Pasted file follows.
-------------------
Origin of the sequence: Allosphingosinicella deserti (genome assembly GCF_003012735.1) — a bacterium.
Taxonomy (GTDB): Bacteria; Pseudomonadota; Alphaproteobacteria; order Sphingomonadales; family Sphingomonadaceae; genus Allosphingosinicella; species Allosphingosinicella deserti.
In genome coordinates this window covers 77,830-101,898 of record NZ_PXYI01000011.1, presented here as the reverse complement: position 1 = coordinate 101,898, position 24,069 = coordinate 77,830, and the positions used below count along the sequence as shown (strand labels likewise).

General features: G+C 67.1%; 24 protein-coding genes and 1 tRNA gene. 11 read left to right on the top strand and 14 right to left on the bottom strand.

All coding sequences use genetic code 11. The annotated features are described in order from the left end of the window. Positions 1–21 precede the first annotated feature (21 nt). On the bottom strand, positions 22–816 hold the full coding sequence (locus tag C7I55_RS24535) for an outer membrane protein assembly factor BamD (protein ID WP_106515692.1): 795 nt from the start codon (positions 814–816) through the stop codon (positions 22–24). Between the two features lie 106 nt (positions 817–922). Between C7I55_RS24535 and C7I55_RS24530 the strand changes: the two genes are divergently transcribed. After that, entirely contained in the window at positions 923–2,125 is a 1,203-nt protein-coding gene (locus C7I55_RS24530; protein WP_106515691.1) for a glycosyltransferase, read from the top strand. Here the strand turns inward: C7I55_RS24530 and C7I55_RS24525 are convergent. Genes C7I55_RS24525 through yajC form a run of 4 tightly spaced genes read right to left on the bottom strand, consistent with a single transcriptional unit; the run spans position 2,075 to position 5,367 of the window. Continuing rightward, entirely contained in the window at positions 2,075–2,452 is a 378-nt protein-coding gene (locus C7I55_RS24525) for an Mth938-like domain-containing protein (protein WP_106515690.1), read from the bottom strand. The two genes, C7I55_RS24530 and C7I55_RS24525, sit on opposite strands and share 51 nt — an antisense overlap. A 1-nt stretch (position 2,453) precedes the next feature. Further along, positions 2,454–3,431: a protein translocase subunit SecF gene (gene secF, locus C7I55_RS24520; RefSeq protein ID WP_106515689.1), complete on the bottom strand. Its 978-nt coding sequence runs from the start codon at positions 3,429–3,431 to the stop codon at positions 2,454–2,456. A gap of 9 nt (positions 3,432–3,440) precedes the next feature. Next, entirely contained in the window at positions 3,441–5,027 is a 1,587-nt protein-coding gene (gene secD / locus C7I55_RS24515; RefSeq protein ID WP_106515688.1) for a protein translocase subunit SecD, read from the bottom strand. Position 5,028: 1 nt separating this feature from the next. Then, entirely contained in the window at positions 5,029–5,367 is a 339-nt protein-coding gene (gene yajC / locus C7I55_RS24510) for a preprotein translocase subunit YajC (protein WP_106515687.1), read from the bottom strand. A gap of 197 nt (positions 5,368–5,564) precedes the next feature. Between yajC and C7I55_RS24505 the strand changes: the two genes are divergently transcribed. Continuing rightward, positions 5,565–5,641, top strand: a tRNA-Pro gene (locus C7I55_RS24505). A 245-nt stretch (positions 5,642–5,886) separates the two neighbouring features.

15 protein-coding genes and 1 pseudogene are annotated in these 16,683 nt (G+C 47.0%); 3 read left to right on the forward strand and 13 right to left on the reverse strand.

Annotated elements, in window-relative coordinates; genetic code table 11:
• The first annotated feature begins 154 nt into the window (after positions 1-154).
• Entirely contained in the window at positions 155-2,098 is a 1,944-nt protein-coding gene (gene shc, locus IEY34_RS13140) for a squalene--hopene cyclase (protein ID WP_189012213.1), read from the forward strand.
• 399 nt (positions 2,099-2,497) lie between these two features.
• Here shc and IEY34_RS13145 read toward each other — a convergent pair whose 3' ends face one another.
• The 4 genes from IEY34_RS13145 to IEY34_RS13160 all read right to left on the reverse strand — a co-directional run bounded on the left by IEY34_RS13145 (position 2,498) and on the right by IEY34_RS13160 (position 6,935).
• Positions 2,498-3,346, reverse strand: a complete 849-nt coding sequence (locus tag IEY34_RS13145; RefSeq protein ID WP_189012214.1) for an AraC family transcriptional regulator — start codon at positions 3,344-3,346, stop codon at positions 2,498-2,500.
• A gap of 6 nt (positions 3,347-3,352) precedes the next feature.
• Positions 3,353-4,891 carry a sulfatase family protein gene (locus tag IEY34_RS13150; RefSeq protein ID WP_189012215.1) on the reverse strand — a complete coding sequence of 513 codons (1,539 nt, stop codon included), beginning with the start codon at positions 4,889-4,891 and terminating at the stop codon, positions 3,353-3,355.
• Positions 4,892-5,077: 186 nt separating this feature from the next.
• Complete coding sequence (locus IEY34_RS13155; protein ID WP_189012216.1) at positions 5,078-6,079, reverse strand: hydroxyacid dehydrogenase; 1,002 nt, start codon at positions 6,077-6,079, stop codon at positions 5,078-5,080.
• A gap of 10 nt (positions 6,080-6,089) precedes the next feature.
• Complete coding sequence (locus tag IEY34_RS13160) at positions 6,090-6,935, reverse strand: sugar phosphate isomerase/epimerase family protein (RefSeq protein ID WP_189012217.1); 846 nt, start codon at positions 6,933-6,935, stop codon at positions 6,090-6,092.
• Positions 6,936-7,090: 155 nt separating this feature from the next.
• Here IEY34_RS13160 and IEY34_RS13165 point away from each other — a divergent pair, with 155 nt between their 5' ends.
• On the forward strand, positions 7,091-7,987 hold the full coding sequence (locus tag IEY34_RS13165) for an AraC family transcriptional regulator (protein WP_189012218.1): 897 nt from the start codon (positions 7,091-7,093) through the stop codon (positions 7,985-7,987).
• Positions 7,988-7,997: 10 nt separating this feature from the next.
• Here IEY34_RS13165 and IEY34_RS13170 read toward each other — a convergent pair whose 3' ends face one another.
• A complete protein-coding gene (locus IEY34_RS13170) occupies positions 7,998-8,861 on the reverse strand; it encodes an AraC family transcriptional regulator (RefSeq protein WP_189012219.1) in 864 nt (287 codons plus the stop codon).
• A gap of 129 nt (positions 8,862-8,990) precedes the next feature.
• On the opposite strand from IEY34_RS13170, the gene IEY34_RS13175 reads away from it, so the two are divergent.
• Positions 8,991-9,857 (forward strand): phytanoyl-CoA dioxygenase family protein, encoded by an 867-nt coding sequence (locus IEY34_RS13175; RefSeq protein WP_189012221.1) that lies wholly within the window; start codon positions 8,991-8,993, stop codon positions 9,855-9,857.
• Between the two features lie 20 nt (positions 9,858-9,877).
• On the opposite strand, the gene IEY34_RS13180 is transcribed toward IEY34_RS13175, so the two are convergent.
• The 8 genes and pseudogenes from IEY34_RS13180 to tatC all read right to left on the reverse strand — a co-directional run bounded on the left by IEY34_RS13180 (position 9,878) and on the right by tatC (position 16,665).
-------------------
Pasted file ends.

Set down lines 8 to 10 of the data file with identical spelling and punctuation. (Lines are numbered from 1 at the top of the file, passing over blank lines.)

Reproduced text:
• The first annotated feature begins 154 nt into the window (after positions 1-154).
• Entirely contained in the window at positions 155-2,098 is a 1,944-nt protein-coding gene (gene shc, locus IEY34_RS13140) for a squalene--hopene cyclase (protein ID WP_189012213.1), read from the forward strand.
• 399 nt (positions 2,099-2,497) lie between these two features.